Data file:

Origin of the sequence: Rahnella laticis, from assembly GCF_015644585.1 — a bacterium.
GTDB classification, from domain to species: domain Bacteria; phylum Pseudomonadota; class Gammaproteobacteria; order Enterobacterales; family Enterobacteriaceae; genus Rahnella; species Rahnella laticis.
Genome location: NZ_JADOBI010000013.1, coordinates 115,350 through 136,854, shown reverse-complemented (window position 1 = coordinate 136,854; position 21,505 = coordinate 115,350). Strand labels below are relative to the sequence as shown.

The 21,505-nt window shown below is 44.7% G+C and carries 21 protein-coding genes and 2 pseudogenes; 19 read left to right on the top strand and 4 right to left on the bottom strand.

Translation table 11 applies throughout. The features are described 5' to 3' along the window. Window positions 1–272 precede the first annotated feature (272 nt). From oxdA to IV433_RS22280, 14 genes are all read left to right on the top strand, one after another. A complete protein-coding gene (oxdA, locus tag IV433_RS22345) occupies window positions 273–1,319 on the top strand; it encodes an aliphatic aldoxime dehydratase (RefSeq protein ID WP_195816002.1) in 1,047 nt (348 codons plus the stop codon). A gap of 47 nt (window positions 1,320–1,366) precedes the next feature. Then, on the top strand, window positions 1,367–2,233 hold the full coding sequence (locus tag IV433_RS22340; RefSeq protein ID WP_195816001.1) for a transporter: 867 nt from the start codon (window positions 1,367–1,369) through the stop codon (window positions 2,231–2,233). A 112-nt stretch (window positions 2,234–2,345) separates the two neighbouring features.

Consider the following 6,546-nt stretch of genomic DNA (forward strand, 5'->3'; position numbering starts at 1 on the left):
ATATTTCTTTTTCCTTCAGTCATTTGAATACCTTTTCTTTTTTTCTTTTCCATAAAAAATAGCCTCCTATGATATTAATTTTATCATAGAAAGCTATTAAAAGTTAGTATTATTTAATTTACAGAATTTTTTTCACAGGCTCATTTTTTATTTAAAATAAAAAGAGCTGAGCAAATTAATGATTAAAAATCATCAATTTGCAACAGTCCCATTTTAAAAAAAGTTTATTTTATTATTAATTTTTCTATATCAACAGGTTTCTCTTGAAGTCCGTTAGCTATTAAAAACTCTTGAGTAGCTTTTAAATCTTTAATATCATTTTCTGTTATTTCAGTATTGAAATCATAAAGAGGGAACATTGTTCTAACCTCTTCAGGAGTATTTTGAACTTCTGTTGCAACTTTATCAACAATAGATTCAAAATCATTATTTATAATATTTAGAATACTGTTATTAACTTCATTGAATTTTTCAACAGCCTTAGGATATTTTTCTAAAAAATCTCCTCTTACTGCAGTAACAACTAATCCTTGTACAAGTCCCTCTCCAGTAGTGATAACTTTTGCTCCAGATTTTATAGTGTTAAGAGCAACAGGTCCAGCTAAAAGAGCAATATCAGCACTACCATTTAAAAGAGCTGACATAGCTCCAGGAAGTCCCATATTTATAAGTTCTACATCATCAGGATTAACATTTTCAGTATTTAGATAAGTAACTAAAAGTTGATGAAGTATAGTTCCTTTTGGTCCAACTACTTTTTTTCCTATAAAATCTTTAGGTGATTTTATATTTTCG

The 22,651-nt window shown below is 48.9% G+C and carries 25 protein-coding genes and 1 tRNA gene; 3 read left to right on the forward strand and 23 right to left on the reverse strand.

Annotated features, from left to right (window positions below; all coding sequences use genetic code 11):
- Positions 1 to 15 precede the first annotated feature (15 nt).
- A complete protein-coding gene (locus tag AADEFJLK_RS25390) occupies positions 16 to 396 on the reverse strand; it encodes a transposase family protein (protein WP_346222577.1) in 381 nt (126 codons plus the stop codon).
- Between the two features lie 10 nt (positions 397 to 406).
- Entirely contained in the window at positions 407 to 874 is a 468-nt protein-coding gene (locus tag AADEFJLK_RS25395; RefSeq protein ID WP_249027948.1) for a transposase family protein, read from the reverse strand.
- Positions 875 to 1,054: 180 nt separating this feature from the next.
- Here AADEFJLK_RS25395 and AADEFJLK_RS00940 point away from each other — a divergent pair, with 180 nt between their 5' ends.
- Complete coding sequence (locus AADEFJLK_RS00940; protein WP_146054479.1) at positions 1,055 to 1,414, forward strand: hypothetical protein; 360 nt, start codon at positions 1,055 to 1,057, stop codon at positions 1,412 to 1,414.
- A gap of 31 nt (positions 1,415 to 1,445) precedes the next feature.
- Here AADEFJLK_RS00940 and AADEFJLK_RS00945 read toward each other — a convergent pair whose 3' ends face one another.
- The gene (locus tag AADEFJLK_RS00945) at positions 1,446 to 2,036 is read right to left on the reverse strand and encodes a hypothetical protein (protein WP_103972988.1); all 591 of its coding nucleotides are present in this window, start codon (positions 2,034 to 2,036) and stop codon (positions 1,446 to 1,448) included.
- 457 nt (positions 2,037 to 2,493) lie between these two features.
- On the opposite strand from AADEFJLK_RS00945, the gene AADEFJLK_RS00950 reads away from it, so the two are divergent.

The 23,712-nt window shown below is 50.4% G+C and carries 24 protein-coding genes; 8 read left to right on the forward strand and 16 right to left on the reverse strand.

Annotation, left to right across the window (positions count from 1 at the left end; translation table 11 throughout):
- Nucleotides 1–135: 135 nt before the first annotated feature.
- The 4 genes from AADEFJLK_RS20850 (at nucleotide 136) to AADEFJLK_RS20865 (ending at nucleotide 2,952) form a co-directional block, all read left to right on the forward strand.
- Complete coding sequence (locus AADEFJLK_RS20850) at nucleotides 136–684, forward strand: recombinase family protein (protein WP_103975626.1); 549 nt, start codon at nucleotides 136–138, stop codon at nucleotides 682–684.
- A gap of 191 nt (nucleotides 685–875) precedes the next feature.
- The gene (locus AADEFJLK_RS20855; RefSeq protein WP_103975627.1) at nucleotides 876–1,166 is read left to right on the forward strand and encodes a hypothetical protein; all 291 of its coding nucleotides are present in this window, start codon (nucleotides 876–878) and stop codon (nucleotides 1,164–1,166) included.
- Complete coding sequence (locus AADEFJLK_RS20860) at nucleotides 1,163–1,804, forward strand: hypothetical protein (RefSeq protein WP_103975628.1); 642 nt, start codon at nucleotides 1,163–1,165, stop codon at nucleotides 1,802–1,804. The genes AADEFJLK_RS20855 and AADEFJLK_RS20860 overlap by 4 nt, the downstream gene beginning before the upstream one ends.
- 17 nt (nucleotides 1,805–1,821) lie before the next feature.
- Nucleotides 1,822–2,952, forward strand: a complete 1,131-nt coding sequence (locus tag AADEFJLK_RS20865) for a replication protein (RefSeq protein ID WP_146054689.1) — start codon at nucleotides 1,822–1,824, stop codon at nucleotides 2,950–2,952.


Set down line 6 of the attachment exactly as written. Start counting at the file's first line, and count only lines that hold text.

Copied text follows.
Consider the following 6,546-nt stretch of genomic DNA (forward strand, 5'->3'; position numbering starts at 1 on the left):